The past couple years have brought big growth for Tableau Software, a Seattle-based company that makes technology for analyzing and visualizing data. With about 6,000 customers across a variety of industries, the company doubled from 100 people in January 2010 to 200 people at the beginning of this year.
Tableau has added another 70 people since then and plans to hire about 200 more over the next 18 months. It’s holding an open house Tuesday night at its new Kirkland satellite office, established to accommodate the growth and appeal to current and prospective employees who would rather not commute to Tableau’s HQ in Seattle’s Fremont neighborhood.
In addition to engineers and sales/marketing specialists, the company is looking for more people in operational positions such as accounting — laying the groundwork for an initial public offering at some unspecified point.
“A day is going to come when we start thinking seriously about taking the company public, so there are some positions that are fundamental to that process,” says Christian Chabot, Tableau’s CEO and co-founder.
I sat down recently to talk with Chabot and another Tableau co-founder, Pat Hanrahan, a Stanford University professor and two-time Academy Award winner who was a founding employee at Pixar and chief architect of the animation company’s RenderMan technology.
I started by asking Hanrahan about the parallels between his work at Pixar and Tableau.
Hanrahan: A lot of people think they’re completely disconnected, because they think of business software and entertainment being completely disjointed. But I actually think they’re connected in a lot of ways. One is there’s a certain aesthetic value to both of them. Our visualizations are beautiful. People like to showcase them. The people that make them feel creative. They remind me of the artists. Being an information visualizer is a cool thing. Actually it’s very related to storytelling, as well, because you’re trying to tell a story about some data you have. In terms of technology, there’s some parallels there — we try to be really fast. Our GPUs are really fast, for example. Our data engine is really fast. We’re flying over data just like somebody could fly through a game. It’s somewhat different but actually if you look into the fundamentals, there’s some interesting technical parallels between the two.
Q: What underlying technical platform does Tableau use — what type of code, servers?
Hanrahan: There’s a couple levels. We started out as a desktop app, written on the Windows platform, uses C++, a conventional desktop app. We’ve now switched a lot more of our development to server products, and then Tableau Public is actually a service in the cloud. Gradually over time our technology has shifted to different platforms. But probably the single biggest component is this thing we call VizQL, which is an engine for taking data and turning it into pictures. There are two big technologies we have — one is the data engine, for really fast database access and calculation. The other one is this VizQL engine, which turns data into pictures.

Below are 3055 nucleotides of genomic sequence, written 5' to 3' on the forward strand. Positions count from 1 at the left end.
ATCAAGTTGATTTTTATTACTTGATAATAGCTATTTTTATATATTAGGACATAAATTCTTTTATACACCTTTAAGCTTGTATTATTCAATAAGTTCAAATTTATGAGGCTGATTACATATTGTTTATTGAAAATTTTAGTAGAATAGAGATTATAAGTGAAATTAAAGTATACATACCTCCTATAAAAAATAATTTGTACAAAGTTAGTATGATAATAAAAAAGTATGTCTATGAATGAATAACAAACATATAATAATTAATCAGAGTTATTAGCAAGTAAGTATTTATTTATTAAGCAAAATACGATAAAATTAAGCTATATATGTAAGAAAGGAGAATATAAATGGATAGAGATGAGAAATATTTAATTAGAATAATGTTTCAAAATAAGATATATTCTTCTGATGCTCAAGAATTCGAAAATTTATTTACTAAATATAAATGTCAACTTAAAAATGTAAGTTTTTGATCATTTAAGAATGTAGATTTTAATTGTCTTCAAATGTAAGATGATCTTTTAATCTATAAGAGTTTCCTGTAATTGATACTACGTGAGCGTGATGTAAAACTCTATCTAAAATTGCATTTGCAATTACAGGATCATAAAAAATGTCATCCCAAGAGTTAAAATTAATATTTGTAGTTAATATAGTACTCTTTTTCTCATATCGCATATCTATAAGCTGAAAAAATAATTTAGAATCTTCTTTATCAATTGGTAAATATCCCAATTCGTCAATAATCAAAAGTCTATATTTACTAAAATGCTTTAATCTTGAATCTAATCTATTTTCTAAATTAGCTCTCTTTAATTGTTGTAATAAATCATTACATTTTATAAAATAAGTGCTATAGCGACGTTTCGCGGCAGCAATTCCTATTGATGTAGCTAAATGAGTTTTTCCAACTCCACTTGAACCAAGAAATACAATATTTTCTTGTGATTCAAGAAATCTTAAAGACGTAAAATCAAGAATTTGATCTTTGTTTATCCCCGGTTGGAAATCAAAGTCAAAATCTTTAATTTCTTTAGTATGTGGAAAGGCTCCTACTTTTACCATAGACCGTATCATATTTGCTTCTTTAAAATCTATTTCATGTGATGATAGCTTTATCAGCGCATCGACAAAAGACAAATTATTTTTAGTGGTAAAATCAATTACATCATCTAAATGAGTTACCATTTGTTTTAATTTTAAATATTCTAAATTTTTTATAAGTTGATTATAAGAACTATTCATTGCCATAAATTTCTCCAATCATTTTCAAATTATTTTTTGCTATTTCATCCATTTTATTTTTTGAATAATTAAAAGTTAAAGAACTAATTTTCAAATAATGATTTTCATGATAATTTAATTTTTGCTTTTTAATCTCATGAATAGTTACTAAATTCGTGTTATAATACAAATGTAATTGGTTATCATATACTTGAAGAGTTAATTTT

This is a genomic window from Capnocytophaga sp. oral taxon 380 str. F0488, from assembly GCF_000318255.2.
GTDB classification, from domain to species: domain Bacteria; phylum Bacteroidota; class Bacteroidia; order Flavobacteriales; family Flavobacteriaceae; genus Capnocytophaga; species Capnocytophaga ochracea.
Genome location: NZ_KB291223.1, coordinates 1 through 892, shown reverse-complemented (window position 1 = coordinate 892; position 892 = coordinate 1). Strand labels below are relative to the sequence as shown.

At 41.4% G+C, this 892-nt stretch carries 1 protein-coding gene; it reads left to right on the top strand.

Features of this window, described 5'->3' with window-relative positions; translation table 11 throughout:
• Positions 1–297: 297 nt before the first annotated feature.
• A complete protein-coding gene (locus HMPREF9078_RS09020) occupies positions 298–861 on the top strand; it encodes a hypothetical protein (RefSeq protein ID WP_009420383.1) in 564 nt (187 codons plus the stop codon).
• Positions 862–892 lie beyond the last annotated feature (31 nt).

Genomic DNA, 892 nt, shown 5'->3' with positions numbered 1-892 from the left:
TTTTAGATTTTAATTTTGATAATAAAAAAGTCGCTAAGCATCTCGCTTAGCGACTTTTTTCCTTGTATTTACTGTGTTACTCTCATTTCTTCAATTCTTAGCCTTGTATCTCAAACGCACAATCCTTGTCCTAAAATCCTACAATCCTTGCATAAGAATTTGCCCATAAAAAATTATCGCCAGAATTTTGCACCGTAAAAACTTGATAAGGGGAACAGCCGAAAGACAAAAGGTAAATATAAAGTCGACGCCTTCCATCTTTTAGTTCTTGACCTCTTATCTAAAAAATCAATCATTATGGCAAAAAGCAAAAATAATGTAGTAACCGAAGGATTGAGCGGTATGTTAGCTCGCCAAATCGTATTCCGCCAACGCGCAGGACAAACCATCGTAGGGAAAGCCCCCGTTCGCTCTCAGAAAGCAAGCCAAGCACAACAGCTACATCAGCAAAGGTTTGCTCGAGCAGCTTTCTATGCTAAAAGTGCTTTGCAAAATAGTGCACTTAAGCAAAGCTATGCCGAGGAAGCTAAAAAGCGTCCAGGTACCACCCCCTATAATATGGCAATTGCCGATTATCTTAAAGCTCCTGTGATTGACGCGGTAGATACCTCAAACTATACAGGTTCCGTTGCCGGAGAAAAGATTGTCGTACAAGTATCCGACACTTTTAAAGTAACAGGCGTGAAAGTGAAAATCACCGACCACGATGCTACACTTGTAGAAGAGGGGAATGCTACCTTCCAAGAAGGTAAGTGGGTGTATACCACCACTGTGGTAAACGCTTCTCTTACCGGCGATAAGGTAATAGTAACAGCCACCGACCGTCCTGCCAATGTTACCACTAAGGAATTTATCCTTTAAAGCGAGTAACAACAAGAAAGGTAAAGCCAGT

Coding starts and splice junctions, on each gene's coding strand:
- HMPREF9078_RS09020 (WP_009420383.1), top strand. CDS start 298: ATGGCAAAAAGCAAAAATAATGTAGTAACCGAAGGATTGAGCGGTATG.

Q: The technology originally spun out of Stanford. (Chris Stolte, another Tableau co-founder, was also at Stanford when developing the technology.) How did Tableau end up here in Seattle?
Chabot: I wanted to live here. I grew up in the Midwest, and I married my high school sweetheart. We both went to a public high school in suburbia, in Milwaukee. And then we both went to Stanford and fell in love with California. And then we stayed there for about 15 years, working in Silicon Valley. And that’s how I got into the technology industry. We were both about 29 and I was just about to start Tableau, and we decided we wanted to live in Seattle for a lot of the reasons that are popular — it’s a really nice-sized city compared to the Bay Area. Incredible outdoors life. And the standard of living compared to Bay Area prices. It’s been almost eight years now, and we’ve been really happy here. It ended up being that the hundreds of people we’ve been hiring ended up being in Seattle.
Q: What’s driving the growth of the company?
Chabot: We’re not one of those companies that’s hiring because we went and raised a bunch of VC and need to spend it. In fact, every dollar of VC we’ve ever raised is sitting unspent in our bank account. Our growth is because of our customers. We have about 6,000 customer accounts right now. We’re on to, I think, a pretty fundamental opportunity. Fundamental like Adobe was fundamental. Fundamental like VMWare was fundamental. Every business, every profession, every circumstance, every company needs some of it to make their operations more efficient. And in our case it’s to help see and understand data.